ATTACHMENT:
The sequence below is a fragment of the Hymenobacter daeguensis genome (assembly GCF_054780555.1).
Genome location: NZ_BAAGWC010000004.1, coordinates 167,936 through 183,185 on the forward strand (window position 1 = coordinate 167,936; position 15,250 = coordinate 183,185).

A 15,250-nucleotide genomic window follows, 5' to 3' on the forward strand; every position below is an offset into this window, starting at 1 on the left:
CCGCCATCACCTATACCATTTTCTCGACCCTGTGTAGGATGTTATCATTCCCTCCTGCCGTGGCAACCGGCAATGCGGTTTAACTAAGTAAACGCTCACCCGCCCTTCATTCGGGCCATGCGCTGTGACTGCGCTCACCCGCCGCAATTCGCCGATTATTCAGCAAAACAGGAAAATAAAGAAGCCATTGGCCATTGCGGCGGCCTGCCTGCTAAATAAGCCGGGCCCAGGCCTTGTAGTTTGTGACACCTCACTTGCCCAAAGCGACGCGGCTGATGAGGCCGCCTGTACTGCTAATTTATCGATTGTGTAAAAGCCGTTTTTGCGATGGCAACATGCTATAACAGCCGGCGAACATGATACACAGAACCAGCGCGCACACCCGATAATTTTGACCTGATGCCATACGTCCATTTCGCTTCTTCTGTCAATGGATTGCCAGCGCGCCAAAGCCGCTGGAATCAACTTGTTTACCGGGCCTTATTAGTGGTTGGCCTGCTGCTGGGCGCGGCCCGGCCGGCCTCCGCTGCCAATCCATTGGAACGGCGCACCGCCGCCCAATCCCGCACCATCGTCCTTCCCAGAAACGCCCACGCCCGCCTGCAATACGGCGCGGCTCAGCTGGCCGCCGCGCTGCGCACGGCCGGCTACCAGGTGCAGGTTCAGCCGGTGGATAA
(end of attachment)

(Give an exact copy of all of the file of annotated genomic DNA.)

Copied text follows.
The sequence below is a fragment of the Hymenobacter daeguensis genome (assembly GCF_054780555.1).
Genome location: NZ_BAAGWC010000004.1, coordinates 167,936 through 183,185 on the forward strand (window position 1 = coordinate 167,936; position 15,250 = coordinate 183,185).

A 15,250-nucleotide genomic window follows, 5' to 3' on the forward strand; every position below is an offset into this window, starting at 1 on the left:
CCGCCATCACCTATACCATTTTCTCGACCCTGTGTAGGATGTTATCATTCCCTCCTGCCGTGGCAACCGGCAATGCGGTTTAACTAAGTAAACGCTCACCCGCCCTTCATTCGGGCCATGCGCTGTGACTGCGCTCACCCGCCGCAATTCGCCGATTATTCAGCAAAACAGGAAAATAAAGAAGCCATTGGCCATTGCGGCGGCCTGCCTGCTAAATAAGCCGGGCCCAGGCCTTGTAGTTTGTGACACCTCACTTGCCCAAAGCGACGCGGCTGATGAGGCCGCCTGTACTGCTAATTTATCGATTGTGTAAAAGCCGTTTTTGCGATGGCAACATGCTATAACAGCCGGCGAACATGATACACAGAACCAGCGCGCACACCCGATAATTTTGACCTGATGCCATACGTCCATTTCGCTTCTTCTGTCAATGGATTGCCAGCGCGCCAAAGCCGCTGGAATCAACTTGTTTACCGGGCCTTATTAGTGGTTGGCCTGCTGCTGGGCGCGGCCCGGCCGGCCTCCGCTGCCAATCCATTGGAACGGCGCACCGCCGCCCAATCCCGCACCATCGTCCTTCCCAGAAACGCCCACGCCCGCCTGCAATACGGCGCGGCTCAGCTGGCCGCCGCGCTGCGCACGGCCGGCTACCAGGTGCAGGTTCAGCCGGTGGATAA